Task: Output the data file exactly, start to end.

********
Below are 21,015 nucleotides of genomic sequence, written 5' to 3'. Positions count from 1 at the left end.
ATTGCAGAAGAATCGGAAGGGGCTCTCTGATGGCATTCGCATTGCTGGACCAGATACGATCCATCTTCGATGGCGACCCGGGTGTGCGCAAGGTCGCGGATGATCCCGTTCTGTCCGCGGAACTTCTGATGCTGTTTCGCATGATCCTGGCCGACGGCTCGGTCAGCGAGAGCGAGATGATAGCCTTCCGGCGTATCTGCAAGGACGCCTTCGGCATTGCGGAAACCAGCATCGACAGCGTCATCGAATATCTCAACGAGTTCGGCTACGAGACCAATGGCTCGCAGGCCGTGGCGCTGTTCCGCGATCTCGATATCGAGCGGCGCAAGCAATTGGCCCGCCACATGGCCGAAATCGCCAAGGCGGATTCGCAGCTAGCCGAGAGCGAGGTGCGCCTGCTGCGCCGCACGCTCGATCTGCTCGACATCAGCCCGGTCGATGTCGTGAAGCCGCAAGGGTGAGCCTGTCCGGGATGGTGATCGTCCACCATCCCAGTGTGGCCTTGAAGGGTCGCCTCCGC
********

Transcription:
Below are 21,015 nucleotides of genomic sequence, written 5' to 3'. Positions count from 1 at the left end.
ATTGCAGAAGAATCGGAAGGGGCTCTCTGATGGCATTCGCATTGCTGGACCAGATACGATCCATCTTCGATGGCGACCCGGGTGTGCGCAAGGTCGCGGATGATCCCGTTCTGTCCGCGGAACTTCTGATGCTGTTTCGCATGATCCTGGCCGACGGCTCGGTCAGCGAGAGCGAGATGATAGCCTTCCGGCGTATCTGCAAGGACGCCTTCGGCATTGCGGAAACCAGCATCGACAGCGTCATCGAATATCTCAACGAGTTCGGCTACGAGACCAATGGCTCGCAGGCCGTGGCGCTGTTCCGCGATCTCGATATCGAGCGGCGCAAGCAATTGGCCCGCCACATGGCCGAAATCGCCAAGGCGGATTCGCAGCTAGCCGAGAGCGAGGTGCGCCTGCTGCGCCGCACGCTCGATCTGCTCGACATCAGCCCGGTCGATGTCGTGAAGCCGCAAGGGTGAGCCTGTCCGGGATGGTGATCGTCCACCATCCCAGTGTGGCCTTGAAGGGTCGCCTCCGC